Ireland has shot up a global ranking measuring competitiveness.
The country has surged from 16th place last year, to seventh now, according to the latest analysis from the Swiss-based IMD World Competitiveness Center.
Ireland is considerably ahead of the UK in 18th place, which flies in the face of criticisms made by businesses that Britain is a more competitive business environment, particularly around the tax offering.
But the IMD study takes into consideration a broad range of factors that include not only the tax environment, but also the health of the economy, regulation, petrol prices and electricity costs. It lists, as improvements on last year, the improvement in GDP and the government finances, finance and banking regulation and credit.
Issues of concern include exchange rate flexibility, the personal income tax rate, total expenditure on R&D, spending on education, and the number of women with degrees. IMD said it uses a mix of hard data, including information from global bodies such as the World Bank, OECD, and Irish authorities, and soft data, which is comprised of interviews with around 100 executives on average based in each country.
The executives were asked, from a list of 15 indicators, to list the five perceived as being the key attractiveness indicators for business.
At the top was the competitive tax regime, followed by the perceived high education level, the skilled workforce, business friendly environment and the dynamism of the economy.
But evidently businesses care very little about the competency of the government (as long as it’s pro-business) as that ranks near the bottom of the list.
Professor Arturo Bris, director of the IMD World Competitiveness Center, said Ireland’s ranking marks one of the best improvements in Europe.
“Ireland and the Netherlands have recorded the biggest jumps of any economy, while Sweden, Belgium, Spain and Italy are among those that also continue to improve,” he said.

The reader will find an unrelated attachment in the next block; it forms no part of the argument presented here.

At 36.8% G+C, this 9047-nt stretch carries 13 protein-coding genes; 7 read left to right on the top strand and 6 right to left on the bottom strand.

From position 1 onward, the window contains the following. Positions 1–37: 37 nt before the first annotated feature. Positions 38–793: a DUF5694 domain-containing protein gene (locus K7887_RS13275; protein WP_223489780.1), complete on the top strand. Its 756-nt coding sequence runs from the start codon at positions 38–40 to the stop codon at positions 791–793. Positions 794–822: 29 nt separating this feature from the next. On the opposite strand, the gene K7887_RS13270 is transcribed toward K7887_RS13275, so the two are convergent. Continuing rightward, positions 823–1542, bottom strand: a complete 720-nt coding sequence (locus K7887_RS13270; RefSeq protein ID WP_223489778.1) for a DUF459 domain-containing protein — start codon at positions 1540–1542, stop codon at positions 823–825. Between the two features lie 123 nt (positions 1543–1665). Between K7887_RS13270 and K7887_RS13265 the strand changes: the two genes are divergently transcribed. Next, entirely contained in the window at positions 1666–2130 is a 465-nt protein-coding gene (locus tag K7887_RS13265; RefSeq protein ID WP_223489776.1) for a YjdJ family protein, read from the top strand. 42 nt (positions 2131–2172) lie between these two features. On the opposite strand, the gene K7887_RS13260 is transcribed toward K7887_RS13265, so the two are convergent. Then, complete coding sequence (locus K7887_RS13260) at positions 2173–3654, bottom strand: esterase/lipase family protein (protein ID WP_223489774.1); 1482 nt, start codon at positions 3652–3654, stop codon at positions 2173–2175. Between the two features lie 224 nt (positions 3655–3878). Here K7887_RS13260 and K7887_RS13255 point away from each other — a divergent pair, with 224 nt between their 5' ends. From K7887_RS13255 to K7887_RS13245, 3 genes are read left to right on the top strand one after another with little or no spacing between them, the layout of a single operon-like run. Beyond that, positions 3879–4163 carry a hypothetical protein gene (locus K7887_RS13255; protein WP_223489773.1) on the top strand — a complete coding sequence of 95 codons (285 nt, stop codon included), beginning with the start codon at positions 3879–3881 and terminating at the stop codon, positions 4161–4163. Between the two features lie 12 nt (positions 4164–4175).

But he said Eastern European countries are also seeing strong improvements. The economies of Latvia, the Slovak Republic and Slovenia are among the fastest-improving in the world.
Each has bettered its 2015 position by six places – a rise beaten only by Ireland and the Netherlands – with Latvia moving to 37th, the Slovak Republic to 40th and Slovenia to 43rd.
By way of context, France occupies 32nd position, Spain 34th and Italy 35th.
“The common pattern among all of the countries in the top 20 is their focus on business-friendly regulation, physical and intangible infrastructure and inclusive institutions,” Prof Bris said.
“These are qualities that many Eastern European economies are increasingly recognising and embracing, and a breakthrough into the top 20 might not be too far away.”
The USA has surrendered its status as the world’s most competitive economy after being overtaken by China Hong Kong and Switzerland. The IMD World Competitiveness Center, a research group within IMD business school, has published the ranking each year since 1989. The study reveals a marked decline in Asia’s overall competitiveness since last year’s ranking, with Hong Kong and Singapore bucking a wider trend of deterioration.
The likes of Taiwan, Malaysia, Korea Republic and Indonesia have all suffered significant falls from their 2015 positions, while mainland China only just managed to stay in the top 25.
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